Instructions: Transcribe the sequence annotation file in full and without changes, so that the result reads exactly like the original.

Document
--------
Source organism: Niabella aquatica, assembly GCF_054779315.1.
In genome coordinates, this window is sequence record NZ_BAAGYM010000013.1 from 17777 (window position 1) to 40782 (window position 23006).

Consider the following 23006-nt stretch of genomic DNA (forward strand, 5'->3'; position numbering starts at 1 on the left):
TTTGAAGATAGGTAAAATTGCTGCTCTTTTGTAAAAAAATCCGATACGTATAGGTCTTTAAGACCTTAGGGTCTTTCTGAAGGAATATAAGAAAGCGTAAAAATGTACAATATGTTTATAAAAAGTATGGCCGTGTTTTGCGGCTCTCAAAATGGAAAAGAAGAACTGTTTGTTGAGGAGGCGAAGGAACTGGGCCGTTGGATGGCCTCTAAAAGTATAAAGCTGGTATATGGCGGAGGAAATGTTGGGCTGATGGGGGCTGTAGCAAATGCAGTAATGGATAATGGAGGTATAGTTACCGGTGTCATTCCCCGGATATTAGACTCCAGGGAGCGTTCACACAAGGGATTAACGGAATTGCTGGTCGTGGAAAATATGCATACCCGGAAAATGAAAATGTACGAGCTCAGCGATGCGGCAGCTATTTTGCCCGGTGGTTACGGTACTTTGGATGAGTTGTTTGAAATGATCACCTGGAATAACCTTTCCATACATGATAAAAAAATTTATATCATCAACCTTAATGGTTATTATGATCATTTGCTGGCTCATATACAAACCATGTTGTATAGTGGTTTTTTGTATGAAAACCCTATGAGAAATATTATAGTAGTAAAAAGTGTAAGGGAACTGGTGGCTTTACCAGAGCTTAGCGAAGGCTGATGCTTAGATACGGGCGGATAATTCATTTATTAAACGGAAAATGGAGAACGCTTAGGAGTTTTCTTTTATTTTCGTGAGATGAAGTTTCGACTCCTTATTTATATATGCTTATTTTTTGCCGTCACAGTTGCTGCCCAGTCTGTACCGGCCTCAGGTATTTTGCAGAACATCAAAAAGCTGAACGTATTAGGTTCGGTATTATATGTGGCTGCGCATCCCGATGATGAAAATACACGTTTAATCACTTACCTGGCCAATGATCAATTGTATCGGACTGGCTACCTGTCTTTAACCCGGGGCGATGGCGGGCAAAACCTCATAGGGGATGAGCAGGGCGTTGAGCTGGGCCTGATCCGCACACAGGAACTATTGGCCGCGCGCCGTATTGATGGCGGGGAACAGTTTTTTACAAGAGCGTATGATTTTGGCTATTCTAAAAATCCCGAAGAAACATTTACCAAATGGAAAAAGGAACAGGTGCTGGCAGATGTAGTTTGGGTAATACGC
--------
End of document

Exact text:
Source organism: Niabella aquatica, assembly GCF_054779315.1.
In genome coordinates, this window is sequence record NZ_BAAGYM010000013.1 from 17777 (window position 1) to 40782 (window position 23006).

Consider the following 23006-nt stretch of genomic DNA (forward strand, 5'->3'; position numbering starts at 1 on the left):
TTTGAAGATAGGTAAAATTGCTGCTCTTTTGTAAAAAAATCCGATACGTATAGGTCTTTAAGACCTTAGGGTCTTTCTGAAGGAATATAAGAAAGCGTAAAAATGTACAATATGTTTATAAAAAGTATGGCCGTGTTTTGCGGCTCTCAAAATGGAAAAGAAGAACTGTTTGTTGAGGAGGCGAAGGAACTGGGCCGTTGGATGGCCTCTAAAAGTATAAAGCTGGTATATGGCGGAGGAAATGTTGGGCTGATGGGGGCTGTAGCAAATGCAGTAATGGATAATGGAGGTATAGTTACCGGTGTCATTCCCCGGATATTAGACTCCAGGGAGCGTTCACACAAGGGATTAACGGAATTGCTGGTCGTGGAAAATATGCATACCCGGAAAATGAAAATGTACGAGCTCAGCGATGCGGCAGCTATTTTGCCCGGTGGTTACGGTACTTTGGATGAGTTGTTTGAAATGATCACCTGGAATAACCTTTCCATACATGATAAAAAAATTTATATCATCAACCTTAATGGTTATTATGATCATTTGCTGGCTCATATACAAACCATGTTGTATAGTGGTTTTTTGTATGAAAACCCTATGAGAAATATTATAGTAGTAAAAAGTGTAAGGGAACTGGTGGCTTTACCAGAGCTTAGCGAAGGCTGATGCTTAGATACGGGCGGATAATTCATTTATTAAACGGAAAATGGAGAACGCTTAGGAGTTTTCTTTTATTTTCGTGAGATGAAGTTTCGACTCCTTATTTATATATGCTTATTTTTTGCCGTCACAGTTGCTGCCCAGTCTGTACCGGCCTCAGGTATTTTGCAGAACATCAAAAAGCTGAACGTATTAGGTTCGGTATTATATGTGGCTGCGCATCCCGATGATGAAAATACACGTTTAATCACTTACCTGGCCAATGATCAATTGTATCGGACTGGCTACCTGTCTTTAACCCGGGGCGATGGCGGGCAAAACCTCATAGGGGATGAGCAGGGCGTTGAGCTGGGCCTGATCCGCACACAGGAACTATTGGCCGCGCGCCGTATTGATGGCGGGGAACAGTTTTTTACAAGAGCGTATGATTTTGGCTATTCTAAAAATCCCGAAGAAACATTTACCAAATGGAAAAAGGAACAGGTGCTGGCAGATGTAGTTTGGGTAATACGC